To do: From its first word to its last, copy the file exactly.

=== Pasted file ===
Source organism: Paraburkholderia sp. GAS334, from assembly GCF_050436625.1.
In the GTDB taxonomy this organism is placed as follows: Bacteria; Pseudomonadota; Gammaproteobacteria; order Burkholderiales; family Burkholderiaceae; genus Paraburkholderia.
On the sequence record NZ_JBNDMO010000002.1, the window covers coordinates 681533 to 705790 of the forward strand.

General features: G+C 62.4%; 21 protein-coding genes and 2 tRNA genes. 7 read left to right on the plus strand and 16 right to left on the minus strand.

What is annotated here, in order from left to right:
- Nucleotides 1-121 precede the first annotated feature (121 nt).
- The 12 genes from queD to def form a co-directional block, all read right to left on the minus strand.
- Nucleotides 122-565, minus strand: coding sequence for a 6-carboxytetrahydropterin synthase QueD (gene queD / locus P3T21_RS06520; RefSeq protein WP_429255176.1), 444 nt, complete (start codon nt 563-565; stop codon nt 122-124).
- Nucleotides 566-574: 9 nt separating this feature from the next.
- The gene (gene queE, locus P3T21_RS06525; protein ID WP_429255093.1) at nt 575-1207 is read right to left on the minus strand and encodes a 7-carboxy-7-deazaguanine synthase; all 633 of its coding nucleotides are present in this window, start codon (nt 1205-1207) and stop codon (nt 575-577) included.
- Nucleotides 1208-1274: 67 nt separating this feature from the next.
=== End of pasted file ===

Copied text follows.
Source organism: Paraburkholderia sp. GAS334, from assembly GCF_050436625.1.
In the GTDB taxonomy this organism is placed as follows: Bacteria; Pseudomonadota; Gammaproteobacteria; order Burkholderiales; family Burkholderiaceae; genus Paraburkholderia.
On the sequence record NZ_JBNDMO010000002.1, the window covers coordinates 681533 to 705790 of the forward strand.

General features: G+C 62.4%; 21 protein-coding genes and 2 tRNA genes. 7 read left to right on the plus strand and 16 right to left on the minus strand.

What is annotated here, in order from left to right:
- Nucleotides 1-121 precede the first annotated feature (121 nt).
- The 12 genes from queD to def form a co-directional block, all read right to left on the minus strand.
- Nucleotides 122-565, minus strand: coding sequence for a 6-carboxytetrahydropterin synthase QueD (gene queD / locus P3T21_RS06520; RefSeq protein WP_429255176.1), 444 nt, complete (start codon nt 563-565; stop codon nt 122-124).
- Nucleotides 566-574: 9 nt separating this feature from the next.
- The gene (gene queE, locus P3T21_RS06525; protein ID WP_429255093.1) at nt 575-1207 is read right to left on the minus strand and encodes a 7-carboxy-7-deazaguanine synthase; all 633 of its coding nucleotides are present in this window, start codon (nt 1205-1207) and stop codon (nt 575-577) included.
- Nucleotides 1208-1274: 67 nt separating this feature from the next.